An aerial view of American Jewish University's Sunny & Isadore Familian Campus in the Bel Air neighborhood of Los Angeles. (Courtesy)
An aerial view of American Jewish University's Sunny & Isadore Familian Campus in the Bel Air neighborhood of Los Angeles. (Courtesy)

A Conservative rabbinical school is trying to sweep sexual harassment under the rug

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One of Hebrew Union College-Jewish Institute of Religion’s senior administrators, who leads the school’s efforts to protect women, came to campus dressed up as the lead attorney hired to investigate gender-based discrimination at the Reform rabbinical school. She made her point, walking around with a notepad, writing everything she observed.

It was Purim 2023 at the Los Angeles campus of Hebrew Union College, and her costume was a hit.

By then, HUC had progressed enough in addressing its history of gender-based discrimination to have a good laugh about it. Many of my HUC classmates enjoyed the spoof. I was laughing too, but what was supposed to be a silly costume hit much deeper for me.

Just weeks earlier, I had dropped out of a different rabbinical school, the Ziegler School of Rabbinic Studies at American Jewish University in Los Angeles, because its administration did not take actions necessary to protect me from the sexual harassment I experienced in my rabbinic class of six students. It had yet to take even the first step to acknowledge that gender-based discrimination has taken place on its campus.

I wanted to be a student at Ziegler. I wanted to dig deep into Jewish text and learn with some of the best teachers in the rabbinate. I wanted to reckon with my own relationship with halachah (Jewish law). I wanted to meet colleagues who would become lifelong friends.

Soon, I learned that what happened to me had happened to many others. Thanks to the incredible support of women who understood these issues all too well, dozens of women who had transferred from Ziegler, or worse left Jewish leadership altogether, shared their own similar stories. With their support, my experience at Ziegler gained national news coverage, and demands for accountability increased.

It did not end well for me at Ziegler. At the end of the first week of my second semester at Ziegler, I drove out of the student parking lot for the last time, unable to focus on the study of Torah after spending each day sitting across from the male student who harassed me in a university that would not protect me.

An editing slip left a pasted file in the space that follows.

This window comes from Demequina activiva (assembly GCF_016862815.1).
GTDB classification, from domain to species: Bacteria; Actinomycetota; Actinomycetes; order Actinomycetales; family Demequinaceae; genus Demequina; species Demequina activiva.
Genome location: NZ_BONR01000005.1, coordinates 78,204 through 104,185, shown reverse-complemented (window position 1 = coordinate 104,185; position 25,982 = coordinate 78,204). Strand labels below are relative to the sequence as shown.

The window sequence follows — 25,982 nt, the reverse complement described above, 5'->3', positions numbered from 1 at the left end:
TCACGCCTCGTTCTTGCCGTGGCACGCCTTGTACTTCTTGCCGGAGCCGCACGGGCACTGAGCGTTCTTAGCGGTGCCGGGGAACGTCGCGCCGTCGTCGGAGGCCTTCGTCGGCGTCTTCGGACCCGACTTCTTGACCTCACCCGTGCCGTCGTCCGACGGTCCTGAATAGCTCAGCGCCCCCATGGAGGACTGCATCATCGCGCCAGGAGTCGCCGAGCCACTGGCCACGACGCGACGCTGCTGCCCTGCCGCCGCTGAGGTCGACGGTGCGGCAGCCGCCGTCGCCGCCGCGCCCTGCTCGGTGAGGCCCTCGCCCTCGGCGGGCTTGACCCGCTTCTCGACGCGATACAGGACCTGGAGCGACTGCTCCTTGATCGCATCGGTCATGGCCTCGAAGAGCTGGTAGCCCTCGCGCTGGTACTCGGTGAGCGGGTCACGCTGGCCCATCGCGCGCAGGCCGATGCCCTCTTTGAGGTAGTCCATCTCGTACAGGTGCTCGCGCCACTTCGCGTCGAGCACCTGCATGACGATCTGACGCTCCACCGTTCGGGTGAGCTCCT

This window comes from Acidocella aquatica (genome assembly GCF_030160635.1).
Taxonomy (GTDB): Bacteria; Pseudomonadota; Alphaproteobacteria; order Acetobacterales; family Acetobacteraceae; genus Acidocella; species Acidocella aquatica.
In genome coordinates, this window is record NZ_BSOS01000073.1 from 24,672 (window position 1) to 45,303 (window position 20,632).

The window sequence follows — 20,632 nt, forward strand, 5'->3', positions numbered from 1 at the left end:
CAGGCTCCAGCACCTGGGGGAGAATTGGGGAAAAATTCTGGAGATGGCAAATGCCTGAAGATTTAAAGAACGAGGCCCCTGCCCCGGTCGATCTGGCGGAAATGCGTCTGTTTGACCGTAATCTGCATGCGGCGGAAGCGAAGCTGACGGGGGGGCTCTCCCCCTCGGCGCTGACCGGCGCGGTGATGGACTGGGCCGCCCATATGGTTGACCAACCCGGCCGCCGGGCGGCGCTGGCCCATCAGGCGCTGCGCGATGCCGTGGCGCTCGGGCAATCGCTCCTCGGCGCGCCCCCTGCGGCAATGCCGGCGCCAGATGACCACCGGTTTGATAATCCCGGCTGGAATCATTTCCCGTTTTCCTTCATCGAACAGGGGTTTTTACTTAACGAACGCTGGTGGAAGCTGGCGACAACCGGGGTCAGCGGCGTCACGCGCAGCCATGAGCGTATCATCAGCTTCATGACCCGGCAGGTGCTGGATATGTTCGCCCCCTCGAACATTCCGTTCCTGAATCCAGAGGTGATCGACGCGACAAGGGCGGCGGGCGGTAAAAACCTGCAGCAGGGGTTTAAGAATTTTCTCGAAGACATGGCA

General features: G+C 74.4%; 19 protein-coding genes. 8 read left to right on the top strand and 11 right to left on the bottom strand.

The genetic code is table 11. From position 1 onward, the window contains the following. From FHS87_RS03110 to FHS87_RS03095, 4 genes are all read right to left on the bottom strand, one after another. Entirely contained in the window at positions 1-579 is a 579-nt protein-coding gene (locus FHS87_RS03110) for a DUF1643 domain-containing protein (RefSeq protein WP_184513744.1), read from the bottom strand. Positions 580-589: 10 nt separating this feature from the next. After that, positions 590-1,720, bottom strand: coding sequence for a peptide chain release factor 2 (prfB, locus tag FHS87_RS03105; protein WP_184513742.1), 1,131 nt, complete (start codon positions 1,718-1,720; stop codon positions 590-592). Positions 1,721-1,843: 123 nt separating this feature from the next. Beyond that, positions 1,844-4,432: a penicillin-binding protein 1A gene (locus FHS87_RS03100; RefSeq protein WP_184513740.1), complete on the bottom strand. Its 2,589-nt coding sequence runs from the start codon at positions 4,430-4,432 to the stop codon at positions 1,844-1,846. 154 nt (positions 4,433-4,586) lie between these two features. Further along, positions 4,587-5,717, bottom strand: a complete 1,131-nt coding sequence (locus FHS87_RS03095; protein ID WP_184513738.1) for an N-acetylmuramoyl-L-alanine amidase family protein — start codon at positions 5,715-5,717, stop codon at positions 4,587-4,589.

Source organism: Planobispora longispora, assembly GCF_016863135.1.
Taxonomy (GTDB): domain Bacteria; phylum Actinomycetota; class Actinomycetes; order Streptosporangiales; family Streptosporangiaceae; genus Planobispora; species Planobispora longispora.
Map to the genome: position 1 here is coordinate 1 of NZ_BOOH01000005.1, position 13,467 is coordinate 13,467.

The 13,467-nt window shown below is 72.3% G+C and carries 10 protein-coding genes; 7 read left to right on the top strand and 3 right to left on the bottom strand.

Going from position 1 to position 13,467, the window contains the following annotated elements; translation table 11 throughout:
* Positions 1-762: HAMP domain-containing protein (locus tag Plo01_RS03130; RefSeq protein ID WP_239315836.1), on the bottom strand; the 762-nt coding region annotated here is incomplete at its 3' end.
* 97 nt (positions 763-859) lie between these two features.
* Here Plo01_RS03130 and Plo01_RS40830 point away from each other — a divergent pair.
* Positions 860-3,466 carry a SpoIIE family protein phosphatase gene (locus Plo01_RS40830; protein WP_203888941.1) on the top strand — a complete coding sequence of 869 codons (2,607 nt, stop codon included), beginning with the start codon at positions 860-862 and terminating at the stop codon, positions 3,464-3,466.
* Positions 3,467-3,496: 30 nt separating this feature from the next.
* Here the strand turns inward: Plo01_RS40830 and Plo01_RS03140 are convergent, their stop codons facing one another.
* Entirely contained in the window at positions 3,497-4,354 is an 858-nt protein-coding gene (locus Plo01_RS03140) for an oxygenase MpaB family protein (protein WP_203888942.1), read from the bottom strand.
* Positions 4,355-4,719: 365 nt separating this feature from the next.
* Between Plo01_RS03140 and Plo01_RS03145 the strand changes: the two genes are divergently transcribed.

When I left Ziegler in early 2023, I did not mean to start an ongoing struggle with the Ziegler administration nor the Conservative movement as a whole. But I care about the Jewish people. Though I was raised as a Reform Jew, I had chosen the Conservative seminary because I believed it was a better match for me. 

I care about making all of our Jewish spaces safe for everyone. That is why I joined a group of brilliant alumni who wrote a letter outlining several simple and easy steps to make Ziegler a safer, more equitable place for all its students. I knew I could no longer study there, and I hoped that my efforts to end the culture of sexual harassment I experienced would protect future students, build future enrollment and strengthen the future of the rabbinic school, the American Jewish University and the Conservative movement.

AJU has erased the actual lived experiences of each and every person who told of being victimized at the school.

Only after that alumni letter brought the issue to the public’s attention did AJU agree to hire the law firm Cozen O’Connor to conduct its own investigation into reports of the school’s culture of sexism, discrimination and favoritism toward male students. When a subsequent news story brought more attention to the issue, more than 40 former Ziegler students of all genders felt enough support to share their stories too. As more and more former students spoke out, they brought the depth and scope of Ziegler’s harmful culture into sharper focus.

American Jewish University received the Cozen O’Connor report but has not shared its detailed content. Instead, it sent an email in mid-June exonerating itself of the most serious charges. “Through this period of introspection and self-reflection, we have learned many valuable lessons,” the email stated.

No one at AJU signed the email. No one has taken responsibility. With a sweeping apology to “those individuals who have been harmed,” AJU has erased the actual lived experiences of each and every person who told of being victimized at the school. Teshuvah (repentance) must be personal. This is not teshuvah.

AJU’s apparent decision to protect its own reputation at the expense of those victimized in its classrooms brings harm on itself. AJU’s email is an attempt to close doors. A focus on gender equity achieved through a process of true teshuvah could open so many more.

My new rabbinical school, HUC, received me with open, trusting and protective arms. 

In 2021, when HUC conducted its own investigation of gender-based discrimination and sexual harassment, the school released the report publicly, believing it was the necessary first step to take accountability and bring change.

And it wasn’t just HUC. When the Reform movement’s rabbinic association, the Central Conference of Reform Rabbis, conducted a similar investigation, it released the report too. The Reform movement’s congregational arm, the Union for Reform Judaism, did the same with its own report.

That is why students and faculty at HUC could laugh when a professor dressed up as a gender-rights lawyer on Purim.

And guess what — she won the costume contest!

Shayna Dollinger (Courtesy)
Shayna Dollinger

Shayna Dollinger (she/her) is a rabbinical and education student at the Los Angeles campus of Hebrew Union College. She is currently spending her summer as education director at URJ Camp Newman in Santa Rosa. She grew up in San Rafael.